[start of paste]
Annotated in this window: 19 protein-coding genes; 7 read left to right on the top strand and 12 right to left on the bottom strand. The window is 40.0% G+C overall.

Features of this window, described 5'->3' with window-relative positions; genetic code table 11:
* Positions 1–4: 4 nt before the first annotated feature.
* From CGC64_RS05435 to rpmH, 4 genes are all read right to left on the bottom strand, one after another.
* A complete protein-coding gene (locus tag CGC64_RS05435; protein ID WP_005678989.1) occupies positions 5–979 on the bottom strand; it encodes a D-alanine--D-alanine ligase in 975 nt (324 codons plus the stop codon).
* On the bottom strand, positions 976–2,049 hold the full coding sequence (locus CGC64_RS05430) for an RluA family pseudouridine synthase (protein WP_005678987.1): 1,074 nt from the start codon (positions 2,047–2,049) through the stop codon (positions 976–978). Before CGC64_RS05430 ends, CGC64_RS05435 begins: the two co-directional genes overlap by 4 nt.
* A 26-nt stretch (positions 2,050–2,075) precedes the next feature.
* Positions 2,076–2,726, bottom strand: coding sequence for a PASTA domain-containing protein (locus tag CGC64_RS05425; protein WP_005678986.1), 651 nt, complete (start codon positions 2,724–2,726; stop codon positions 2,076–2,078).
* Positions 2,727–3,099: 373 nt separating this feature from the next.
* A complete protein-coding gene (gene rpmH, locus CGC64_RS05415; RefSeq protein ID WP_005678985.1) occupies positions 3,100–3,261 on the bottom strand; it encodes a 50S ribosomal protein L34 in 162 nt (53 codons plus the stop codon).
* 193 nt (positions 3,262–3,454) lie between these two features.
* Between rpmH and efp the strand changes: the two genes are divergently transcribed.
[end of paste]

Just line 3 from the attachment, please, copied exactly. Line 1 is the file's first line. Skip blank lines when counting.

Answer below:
* Positions 1–4: 4 nt before the first annotated feature.